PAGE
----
Valley Record SNOQUALMIE
Wednesday, june 26, 2013 n Daily updates at www.valleyrecord.com n 75 cents
New tattoo deal for city
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Ink parlors OK'd in North Bend, just not downtown By Carol Ladwig
In a polarizing debate over where—or if—to allow tattoo parlors in North Bend, the city council has reached a deal. Ink shops will be allowed near the Interstate-90 exits, but will be banned from operating as homebased businesses anywhere in the city.
He’s coming! Tickets, please, if tykes want to meet Thomas Page 24
See TATTOO, 22
Precious moments Officer’s sensitive reaction gives family time to say goodbye By Seth Truscott
Farewells, looks ahead for Cedarcrest’s Class of 2013 Page 3
Index Opinion 5 On The Scanner 6 Obituary 8 Classifieds 17-20 21 Movie Times 24 Calendar
Vol. 100, No. 5
Carol Ladwig/Staff Photo
Students Zach Tidwell, left, and Will Crandell, and band teacher Matt Wenman, center, are getting ready for the new drum line forming at Mount Si High School. The percussion group is expected to perform starting this fall.
Drum roll, please Crowd funding campaign builds Mount Si High’s first-ever drum line By Carol Ladwig Staff Reporter
Two weeks after school has let out, excitement is still running high at Mount Si High School. Energy is localized in the band room, the center of big musical changes to come in the next school year, but it’s growing, as word of a newly forming drum line spreads into the community. Called the heartbeat of the band, a drum line generates its own kind of electricity, with a line of per-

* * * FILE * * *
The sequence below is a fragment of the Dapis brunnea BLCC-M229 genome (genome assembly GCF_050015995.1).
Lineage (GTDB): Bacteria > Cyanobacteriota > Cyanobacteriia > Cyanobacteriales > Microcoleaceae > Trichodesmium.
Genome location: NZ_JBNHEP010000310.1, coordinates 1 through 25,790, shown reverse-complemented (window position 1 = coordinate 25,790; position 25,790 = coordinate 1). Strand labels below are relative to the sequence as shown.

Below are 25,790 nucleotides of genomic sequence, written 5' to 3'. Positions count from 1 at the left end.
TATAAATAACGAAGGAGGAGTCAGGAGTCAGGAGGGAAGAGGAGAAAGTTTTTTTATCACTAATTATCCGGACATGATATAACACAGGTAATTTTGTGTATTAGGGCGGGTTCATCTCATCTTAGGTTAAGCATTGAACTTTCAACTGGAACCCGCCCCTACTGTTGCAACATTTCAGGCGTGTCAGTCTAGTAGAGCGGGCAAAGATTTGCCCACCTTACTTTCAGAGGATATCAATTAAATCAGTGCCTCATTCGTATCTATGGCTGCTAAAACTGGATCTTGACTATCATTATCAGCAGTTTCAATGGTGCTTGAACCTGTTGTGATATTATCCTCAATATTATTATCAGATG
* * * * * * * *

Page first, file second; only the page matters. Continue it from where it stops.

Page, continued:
cussionists pounding out a rhythm that musicians, cheerleaders, and sports crowds can’t resist moving to. It’s an ambitious project to recruit, equip and train 14 drummers in time for the first home football game this fall, but well worth the effort, says Matt Wenman, the new band director at Mount Si. “Here’s the thing with drum line,” he says, “it’s not just about being inclusive of the kids in the band program, it’s also a Friday night football-game culture thing. It’s about getting everybody into the game, and being engaged in what’s happening. It’s about the community and the atmosphere and the environment of … this community event that is football.” See DRUMS, 22
At first, it seemed like a typical drunk driver call. But when Snoqualmie Officer Kim Stonebraker stopped last January to talk to the man at the wheel, she could tell Garry Ploegsma wasn’t intoxicated. See TIME, 2
Seth Truscott/Staff Photo
Embracing Wilma Ploegsma, Snoqualmie Officer Kim Stonebraker received a commendation for helping a terminally ill local man have more time with his family.
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The Great Carnation Fourth of July Wednesday and Thursday, July 3 and 4, Downtown Carnation • See our special 8-page supplement, inside